China and Russia’s Spying Sprees Will Take Years to Unpack
First it wasSolarwinds , a reportedly Russian hacking campaign that stretches back almost a year, and has felled at least nine US government agencies and countless private companies. Now it’s Hafnium, a Chinese group that’s been attacking a vulnerability in Microsoft Exchange Server to sneak into victims’ email inboxes and beyond. The collective toll of these espionage sprees is still being uncovered. It may never be fully known.
Countries spy on each other, everywhere, all the time. They always have. But the extent and sophistication of Russia and China’s latest efforts still manage to shock. And the near-term fallout of both underscores just how tricky it can be to take the full measure of a campaign even after you’ve sniffed it out.
By now you’re probably familiar with the basics of the Solarwinds attack: likely Russian hackers broke into the IT management firm’s networks and altered versions of its Orion network monitoring tool, exposing as many as 18,000 organizations. The actual number of Solarwinds victims is assumed to be much smaller, although security analysts have pegged it in at least the low hundreds so far. And as Solarwinds CEO Sudhakar Ramakrishna has eagerly pointed out to anyone who will listen, his was not the only software supply chain company that the Russians hacked in this campaign, implying a much broader ecosystem of victims than anyone has yet accounted for.
“It’s become clear that there’s much more to learn about this incident, its causes, its scope, its scale, and where we go from here,” said Senate Intelligence Committee chairman Mark Warner (D-VA) at a hearing related to the Solarwinds hack last week. Brandon Wales, acting director of the US Cybersecurity and Infrastructure Agency, estimated in an interview with MIT Technology Review this week that it could take up to 18 months for US government systems alone to recover from the hacking spree, to say nothing of the private sector.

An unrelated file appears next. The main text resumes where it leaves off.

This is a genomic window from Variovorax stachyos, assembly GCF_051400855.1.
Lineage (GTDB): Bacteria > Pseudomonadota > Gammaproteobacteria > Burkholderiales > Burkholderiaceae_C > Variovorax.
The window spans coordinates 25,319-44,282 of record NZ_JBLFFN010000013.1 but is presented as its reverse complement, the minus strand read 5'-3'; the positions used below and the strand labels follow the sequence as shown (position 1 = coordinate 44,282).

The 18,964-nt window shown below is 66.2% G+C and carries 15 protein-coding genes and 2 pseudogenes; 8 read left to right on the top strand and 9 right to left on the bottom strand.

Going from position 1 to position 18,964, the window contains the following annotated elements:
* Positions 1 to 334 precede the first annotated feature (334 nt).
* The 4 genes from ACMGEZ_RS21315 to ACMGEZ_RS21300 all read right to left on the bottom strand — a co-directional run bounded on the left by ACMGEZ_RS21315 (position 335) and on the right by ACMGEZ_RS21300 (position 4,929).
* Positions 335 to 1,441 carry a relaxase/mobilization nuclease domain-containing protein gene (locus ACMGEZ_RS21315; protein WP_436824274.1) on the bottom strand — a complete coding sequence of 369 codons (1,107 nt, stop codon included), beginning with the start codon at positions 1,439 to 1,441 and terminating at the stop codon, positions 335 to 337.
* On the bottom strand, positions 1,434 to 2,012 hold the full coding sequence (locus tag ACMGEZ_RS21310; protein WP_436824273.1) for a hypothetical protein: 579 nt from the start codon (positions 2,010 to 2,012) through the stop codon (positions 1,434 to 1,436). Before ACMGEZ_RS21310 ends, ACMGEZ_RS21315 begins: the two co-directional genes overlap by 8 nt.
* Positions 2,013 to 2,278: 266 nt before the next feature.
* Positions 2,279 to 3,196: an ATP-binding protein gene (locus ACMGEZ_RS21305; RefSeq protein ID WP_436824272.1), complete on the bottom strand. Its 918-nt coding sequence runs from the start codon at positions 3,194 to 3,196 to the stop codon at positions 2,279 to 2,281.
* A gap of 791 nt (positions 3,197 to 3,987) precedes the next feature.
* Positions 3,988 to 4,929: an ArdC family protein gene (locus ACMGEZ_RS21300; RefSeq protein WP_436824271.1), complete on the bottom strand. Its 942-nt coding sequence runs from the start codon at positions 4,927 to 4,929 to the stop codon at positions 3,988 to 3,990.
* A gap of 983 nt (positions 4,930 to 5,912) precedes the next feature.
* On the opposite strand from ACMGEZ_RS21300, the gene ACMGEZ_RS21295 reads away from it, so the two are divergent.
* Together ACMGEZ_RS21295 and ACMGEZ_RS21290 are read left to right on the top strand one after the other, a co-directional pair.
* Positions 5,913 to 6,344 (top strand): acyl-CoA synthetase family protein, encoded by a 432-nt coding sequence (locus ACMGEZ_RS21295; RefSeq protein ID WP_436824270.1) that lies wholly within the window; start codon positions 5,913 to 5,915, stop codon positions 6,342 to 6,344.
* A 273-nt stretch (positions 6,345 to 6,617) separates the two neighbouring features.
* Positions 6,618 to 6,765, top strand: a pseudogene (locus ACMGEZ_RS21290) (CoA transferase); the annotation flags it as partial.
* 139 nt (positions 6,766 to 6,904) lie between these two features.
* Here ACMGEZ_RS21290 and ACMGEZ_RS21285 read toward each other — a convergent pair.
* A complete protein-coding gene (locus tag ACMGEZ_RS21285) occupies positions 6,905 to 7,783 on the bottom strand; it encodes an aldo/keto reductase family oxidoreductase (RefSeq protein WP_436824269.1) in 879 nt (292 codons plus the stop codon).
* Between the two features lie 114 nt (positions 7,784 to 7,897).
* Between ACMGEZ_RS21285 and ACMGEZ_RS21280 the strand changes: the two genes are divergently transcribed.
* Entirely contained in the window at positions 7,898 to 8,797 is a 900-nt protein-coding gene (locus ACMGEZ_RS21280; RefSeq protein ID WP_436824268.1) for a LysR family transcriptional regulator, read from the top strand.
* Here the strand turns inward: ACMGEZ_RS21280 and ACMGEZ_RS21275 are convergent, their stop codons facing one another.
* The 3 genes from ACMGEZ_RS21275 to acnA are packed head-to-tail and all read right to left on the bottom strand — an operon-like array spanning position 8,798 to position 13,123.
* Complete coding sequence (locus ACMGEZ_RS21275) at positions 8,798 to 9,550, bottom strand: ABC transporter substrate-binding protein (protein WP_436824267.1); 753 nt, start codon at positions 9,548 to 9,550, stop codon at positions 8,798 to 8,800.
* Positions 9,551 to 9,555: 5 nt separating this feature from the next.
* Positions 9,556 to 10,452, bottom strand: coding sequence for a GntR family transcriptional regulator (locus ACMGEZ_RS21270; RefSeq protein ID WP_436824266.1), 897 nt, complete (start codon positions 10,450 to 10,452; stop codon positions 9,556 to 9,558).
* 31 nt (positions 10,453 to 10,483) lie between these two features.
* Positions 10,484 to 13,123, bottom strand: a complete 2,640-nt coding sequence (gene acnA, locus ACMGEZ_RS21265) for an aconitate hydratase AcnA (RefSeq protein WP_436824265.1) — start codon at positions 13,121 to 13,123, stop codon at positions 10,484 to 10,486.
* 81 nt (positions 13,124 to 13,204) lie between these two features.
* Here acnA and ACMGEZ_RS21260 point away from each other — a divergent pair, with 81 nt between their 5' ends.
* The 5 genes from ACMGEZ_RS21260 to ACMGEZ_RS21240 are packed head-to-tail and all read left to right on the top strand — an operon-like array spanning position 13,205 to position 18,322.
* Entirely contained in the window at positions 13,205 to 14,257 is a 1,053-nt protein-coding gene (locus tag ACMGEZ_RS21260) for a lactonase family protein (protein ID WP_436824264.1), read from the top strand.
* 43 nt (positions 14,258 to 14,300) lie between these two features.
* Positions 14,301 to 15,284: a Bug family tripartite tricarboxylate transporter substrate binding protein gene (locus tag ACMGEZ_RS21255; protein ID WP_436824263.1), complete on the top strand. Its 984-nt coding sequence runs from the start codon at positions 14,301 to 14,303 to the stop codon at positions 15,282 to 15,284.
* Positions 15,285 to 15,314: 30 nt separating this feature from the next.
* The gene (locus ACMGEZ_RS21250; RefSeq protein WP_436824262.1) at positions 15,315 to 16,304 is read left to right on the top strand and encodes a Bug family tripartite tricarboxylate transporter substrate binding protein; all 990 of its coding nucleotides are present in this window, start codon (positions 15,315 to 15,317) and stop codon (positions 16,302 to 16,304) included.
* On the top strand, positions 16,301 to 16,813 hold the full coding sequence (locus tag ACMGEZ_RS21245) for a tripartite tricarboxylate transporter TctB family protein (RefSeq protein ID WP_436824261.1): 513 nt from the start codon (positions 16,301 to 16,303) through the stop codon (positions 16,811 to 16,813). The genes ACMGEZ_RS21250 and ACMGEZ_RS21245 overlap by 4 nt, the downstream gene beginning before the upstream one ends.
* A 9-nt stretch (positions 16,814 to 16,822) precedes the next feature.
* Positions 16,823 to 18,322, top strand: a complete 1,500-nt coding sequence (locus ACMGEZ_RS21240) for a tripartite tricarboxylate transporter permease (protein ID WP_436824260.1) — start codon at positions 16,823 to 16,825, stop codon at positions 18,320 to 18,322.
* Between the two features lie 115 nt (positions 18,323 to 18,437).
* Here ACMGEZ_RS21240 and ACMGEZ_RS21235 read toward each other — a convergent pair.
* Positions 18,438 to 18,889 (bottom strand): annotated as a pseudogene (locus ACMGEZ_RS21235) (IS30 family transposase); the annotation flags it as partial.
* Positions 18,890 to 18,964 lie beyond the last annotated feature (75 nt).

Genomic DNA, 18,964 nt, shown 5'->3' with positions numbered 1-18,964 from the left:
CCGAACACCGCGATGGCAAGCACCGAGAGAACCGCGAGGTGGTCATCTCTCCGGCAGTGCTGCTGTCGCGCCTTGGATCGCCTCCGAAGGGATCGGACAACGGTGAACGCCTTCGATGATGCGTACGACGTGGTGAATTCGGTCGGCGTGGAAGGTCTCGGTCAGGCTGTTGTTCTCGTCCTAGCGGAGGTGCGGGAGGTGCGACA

That lack of clarity goes double for the Chinese hacking campaign that Microsoft disclosed Tuesday. First spotted by security firm Volexity, a nation-state group that Microsoft calls Hafnium has been using multiple zero-day exploits —which attack previously unknown vulnerabilities in software—to break into Exchange Servers, which manage email clients including Outlook. There, they could surreptitiously read through the email accounts of high-value targets.
“You wouldn’t fault anyone for missing this,” says Veloxity founder Steven Adair, who says the activity they observed began on January 6 of this year. “They’re very targeted, and not doing much to raise alarm bells.”
This past weekend, though, Veloxity observed a marked shift in behavior, as hackers began using their Exchange Server foothold to aggressively burrow deeper into victim networks. “It was really serious before; someone having unrestricted access to your email at will is in a sense a worst-case scenario,” says Adair. “Them being able to also breach your network and write files steps it up a notch in terms of what someone can get to and how hard the clean-up can be.”
Neither Solarwinds nor the Hafnium attacks have stopped, meaning the very concept of clean-up, at least broadly, remains a distant dream. It’s like trying to mop up an actively gushing oil tanker. “It is apparent that these attacks are still ongoing, and the threat actors are actively scanning the internet in a ‘spray-and-pray’ type fashion, targeting whatever looks to be vulnerable,” says John Hammond, senior security researcher at threat detection firm Huntress, about the Hafnium campaign.
Microsoft has released patches that will protect anyone using Exchange Server from the assault. But it’s only a matter of time before other hackers reverse-engineer the fix to figure out how to exploit the vulnerabilities themselves; you can expect ransomware and cryptojacking groups to get in on the action posthaste.
Author Brian Barrett